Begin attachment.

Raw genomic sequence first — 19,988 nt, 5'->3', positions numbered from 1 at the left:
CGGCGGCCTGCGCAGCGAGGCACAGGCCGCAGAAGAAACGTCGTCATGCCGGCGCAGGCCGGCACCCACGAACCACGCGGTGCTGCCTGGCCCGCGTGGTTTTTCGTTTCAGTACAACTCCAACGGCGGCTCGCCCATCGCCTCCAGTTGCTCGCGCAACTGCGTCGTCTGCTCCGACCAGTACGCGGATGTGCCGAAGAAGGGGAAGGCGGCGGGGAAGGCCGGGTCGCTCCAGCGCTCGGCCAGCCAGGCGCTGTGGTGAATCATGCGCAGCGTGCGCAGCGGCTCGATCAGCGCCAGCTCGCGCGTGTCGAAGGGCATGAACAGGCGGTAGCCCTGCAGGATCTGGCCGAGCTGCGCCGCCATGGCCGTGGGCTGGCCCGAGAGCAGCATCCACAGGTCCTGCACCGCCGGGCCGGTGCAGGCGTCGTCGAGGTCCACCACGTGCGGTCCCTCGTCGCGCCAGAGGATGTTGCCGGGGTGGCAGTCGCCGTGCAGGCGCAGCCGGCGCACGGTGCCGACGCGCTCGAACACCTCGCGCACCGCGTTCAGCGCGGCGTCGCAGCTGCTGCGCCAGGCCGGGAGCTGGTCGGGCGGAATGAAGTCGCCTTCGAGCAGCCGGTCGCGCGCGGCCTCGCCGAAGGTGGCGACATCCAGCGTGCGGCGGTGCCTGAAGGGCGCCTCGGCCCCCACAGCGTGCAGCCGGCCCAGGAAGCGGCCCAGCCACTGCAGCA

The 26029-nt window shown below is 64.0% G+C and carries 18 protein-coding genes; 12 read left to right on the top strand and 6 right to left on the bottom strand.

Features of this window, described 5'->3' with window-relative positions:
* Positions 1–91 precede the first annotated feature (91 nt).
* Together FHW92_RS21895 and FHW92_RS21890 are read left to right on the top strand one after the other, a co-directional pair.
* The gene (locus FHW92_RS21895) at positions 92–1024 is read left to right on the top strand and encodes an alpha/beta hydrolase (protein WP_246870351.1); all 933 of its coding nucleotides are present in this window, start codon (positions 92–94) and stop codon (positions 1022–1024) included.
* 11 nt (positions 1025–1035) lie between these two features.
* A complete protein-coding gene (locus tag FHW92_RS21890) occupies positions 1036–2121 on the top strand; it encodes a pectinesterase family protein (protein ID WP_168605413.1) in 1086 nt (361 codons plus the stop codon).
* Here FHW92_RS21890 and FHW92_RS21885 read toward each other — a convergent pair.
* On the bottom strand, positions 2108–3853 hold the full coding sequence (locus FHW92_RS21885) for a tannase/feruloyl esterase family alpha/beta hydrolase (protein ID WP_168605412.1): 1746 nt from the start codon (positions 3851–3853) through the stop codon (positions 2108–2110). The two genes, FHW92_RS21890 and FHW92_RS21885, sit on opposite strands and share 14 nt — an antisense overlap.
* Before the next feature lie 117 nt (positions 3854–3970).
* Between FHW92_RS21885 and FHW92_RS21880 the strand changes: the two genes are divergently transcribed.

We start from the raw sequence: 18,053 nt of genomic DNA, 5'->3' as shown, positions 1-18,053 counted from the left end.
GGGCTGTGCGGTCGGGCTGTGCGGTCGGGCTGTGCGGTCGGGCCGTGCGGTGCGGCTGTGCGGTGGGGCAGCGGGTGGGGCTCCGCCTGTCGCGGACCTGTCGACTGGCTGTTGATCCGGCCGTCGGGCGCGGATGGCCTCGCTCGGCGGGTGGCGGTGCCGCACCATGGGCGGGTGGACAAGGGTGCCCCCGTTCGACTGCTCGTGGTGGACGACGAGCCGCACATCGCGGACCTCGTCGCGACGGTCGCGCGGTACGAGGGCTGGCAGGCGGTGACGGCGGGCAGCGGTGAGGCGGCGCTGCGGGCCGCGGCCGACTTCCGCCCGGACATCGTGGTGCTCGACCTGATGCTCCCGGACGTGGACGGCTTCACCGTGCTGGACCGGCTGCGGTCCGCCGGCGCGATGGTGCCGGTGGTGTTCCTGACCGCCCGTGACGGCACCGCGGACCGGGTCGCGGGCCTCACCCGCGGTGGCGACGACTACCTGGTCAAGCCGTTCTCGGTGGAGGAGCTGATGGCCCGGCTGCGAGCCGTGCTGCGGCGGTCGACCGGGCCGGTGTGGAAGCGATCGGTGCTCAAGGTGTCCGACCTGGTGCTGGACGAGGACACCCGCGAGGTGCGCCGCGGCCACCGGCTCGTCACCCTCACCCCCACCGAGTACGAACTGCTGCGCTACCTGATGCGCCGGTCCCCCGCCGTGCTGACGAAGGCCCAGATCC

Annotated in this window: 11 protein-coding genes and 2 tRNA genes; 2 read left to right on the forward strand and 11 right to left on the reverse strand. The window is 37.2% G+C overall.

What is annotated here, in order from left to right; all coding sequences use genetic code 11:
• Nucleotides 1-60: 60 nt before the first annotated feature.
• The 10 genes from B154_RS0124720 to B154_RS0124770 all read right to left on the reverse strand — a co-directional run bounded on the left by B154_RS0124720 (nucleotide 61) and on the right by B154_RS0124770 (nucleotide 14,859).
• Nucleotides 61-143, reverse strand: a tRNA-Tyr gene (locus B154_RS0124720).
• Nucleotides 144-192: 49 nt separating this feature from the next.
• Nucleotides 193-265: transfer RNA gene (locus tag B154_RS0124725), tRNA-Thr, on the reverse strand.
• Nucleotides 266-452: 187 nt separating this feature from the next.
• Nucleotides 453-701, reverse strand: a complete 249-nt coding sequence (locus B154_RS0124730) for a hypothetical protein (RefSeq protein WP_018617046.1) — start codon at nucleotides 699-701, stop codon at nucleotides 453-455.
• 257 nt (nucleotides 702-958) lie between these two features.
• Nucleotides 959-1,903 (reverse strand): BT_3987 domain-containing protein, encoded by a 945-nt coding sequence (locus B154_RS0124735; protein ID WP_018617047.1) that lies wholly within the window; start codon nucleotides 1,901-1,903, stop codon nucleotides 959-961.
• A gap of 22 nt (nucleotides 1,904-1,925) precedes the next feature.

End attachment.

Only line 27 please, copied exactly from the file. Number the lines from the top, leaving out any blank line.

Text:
• A gap of 22 nt (nucleotides 1,904-1,925) precedes the next feature.